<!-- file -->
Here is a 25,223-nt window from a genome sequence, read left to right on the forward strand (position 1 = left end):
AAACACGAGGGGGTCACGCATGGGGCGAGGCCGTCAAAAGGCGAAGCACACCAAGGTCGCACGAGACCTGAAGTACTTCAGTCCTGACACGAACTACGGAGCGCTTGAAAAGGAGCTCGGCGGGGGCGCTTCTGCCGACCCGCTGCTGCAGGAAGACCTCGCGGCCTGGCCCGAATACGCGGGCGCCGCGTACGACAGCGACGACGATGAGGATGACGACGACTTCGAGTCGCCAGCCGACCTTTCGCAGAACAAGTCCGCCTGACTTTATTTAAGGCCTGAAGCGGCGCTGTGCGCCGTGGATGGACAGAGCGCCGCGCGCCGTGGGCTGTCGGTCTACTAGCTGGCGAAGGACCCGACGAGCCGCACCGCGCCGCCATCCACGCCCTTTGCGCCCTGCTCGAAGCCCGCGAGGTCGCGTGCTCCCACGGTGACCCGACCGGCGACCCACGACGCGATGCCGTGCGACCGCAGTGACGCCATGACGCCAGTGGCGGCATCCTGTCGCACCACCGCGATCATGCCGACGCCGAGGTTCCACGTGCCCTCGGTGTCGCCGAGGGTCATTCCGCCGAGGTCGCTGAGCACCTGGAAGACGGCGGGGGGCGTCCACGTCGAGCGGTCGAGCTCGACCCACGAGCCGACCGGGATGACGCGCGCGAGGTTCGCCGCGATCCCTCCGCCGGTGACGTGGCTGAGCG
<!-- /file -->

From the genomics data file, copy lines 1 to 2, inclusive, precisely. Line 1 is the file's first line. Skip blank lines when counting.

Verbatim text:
Here is a 25,223-nt window from a genome sequence, read left to right on the forward strand (position 1 = left end):
AAACACGAGGGGGTCACGCATGGGGCGAGGCCGTCAAAAGGCGAAGCACACCAAGGTCGCACGAGACCTGAAGTACTTCAGTCCTGACACGAACTACGGAGCGCTTGAAAAGGAGCTCGGCGGGGGCGCTTCTGCCGACCCGCTGCTGCAGGAAGACCTCGCGGCCTGGCCCGAATACGCGGGCGCCGCGTACGACAGCGACGACGATGAGGATGACGACGACTTCGAGTCGCCAGCCGACCTTTCGCAGAACAAGTCCGCCTGACTTTATTTAAGGCCTGAAGCGGCGCTGTGCGCCGTGGATGGACAGAGCGCCGCGCGCCGTGGGCTGTCGGTCTACTAGCTGGCGAAGGACCCGACGAGCCGCACCGCGCCGCCATCCACGCCCTTTGCGCCCTGCTCGAAGCCCGCGAGGTCGCGTGCTCCCACGGTGACCCGACCGGCGACCCACGACGCGATGCCGTGCGACCGCAGTGACGCCATGACGCCAGTGGCGGCATCCTGTCGCACCACCGCGATCATGCCGACGCCGAGGTTCCACGTGCCCTCGGTGTCGCCGAGGGTCATTCCGCCGAGGTCGCTGAGCACCTGGAAGACGGCGGGGGGCGTCCACGTCGAGCGGTCGAGCTCGACCCACGAGCCGACCGGGATGACGCGCGCGAGGTTCGCCGCGATCCCTCCGCCGGTGACGTGGCTGAGCG